A federal judge has denied the motion to dismiss a lawsuit brought against Time Inc. and Sports Illustrated reporters George Dohrmann and Thayer Evans by Fellowship of Christian Athletes regional director John Talley.
It’s been two years since Sports Illustrated published “The Dirty Game,” a five-part series on alleged improprieties within Oklahoma State’s football program. Talley made it into Part 1: The Money, where Sports Illustrated claimed he grossly overpaid players and compensated them for work they didn’t do.
An NCAA investigation found Sports Illustrated’s claims “fundamentally unfounded,” and OSU ended up with one year probation, $8,500 in fines, suspension of the Orange Pride program and university-imposed recruiting restrictions. The end result was a few Level II violations, none relating to John Talley.
But, he had been called out by name and portrayed as an illegal booster. Talley and Tulsa attorney Gary Richardson filed the lawsuit last year claiming the reporters knowingly misquoted several former Cowboys and painted Talley in a false light.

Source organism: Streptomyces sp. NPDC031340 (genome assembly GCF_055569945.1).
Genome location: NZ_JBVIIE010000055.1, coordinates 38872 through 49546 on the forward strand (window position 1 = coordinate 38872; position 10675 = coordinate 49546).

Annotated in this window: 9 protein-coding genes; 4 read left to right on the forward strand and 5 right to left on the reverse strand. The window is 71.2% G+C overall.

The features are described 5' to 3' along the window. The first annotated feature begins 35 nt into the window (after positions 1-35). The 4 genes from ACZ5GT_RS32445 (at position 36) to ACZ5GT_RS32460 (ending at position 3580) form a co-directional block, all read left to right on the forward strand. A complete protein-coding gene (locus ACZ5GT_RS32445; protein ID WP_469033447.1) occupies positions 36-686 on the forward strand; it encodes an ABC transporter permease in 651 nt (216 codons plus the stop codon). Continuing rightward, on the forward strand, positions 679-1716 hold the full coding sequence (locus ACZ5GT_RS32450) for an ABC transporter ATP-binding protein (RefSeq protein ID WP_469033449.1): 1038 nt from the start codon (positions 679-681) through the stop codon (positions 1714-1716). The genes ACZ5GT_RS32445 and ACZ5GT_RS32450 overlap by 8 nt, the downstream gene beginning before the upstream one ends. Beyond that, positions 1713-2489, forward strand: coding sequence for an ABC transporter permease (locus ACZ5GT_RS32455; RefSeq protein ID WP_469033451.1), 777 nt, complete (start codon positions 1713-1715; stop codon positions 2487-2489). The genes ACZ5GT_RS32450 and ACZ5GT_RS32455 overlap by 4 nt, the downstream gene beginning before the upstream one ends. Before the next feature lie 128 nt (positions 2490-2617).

On Wednesday, District Judge Timothy D. DeGiusti denied the defendants’ motion to dismiss, finding “sufficient factual allegations from which a reasonable inference could be drawn that (Sports Illustrated) published statements about (Talley) in reckless disregard of their probable falsity and the false light in which he would be placed.”
More from the court order: “Reading the statements about (Talley) in context of the SI article, he was falsely identified as a financial booster of the Oklahoma State University football program who paid money or provided subsistence to individual players in violation of NCAA rules. As one example, the article states that quarterback Aso Pogi said he lived on (Talley’s) ranch one summer rent-free and did no work in exchange. (Talley) alleges in the Amended Complaint that ‘Aso Pogi’s remarks were deliberately falsified’ and ‘Pogi made it clear to S.I. during his interview…that, in exchange for that living space, he worked hard performing manual labor’ and ‘it was some of the most physically demanding work he had ever done.’”
Richardson said Wednesday’s result is “one we expected and we’re very excited to move forward and begin our discovery process.”
Talley continues working for FCA. His North Central area contains 32 schools from the Oklahoma/Kansas border nearly to Oklahoma City.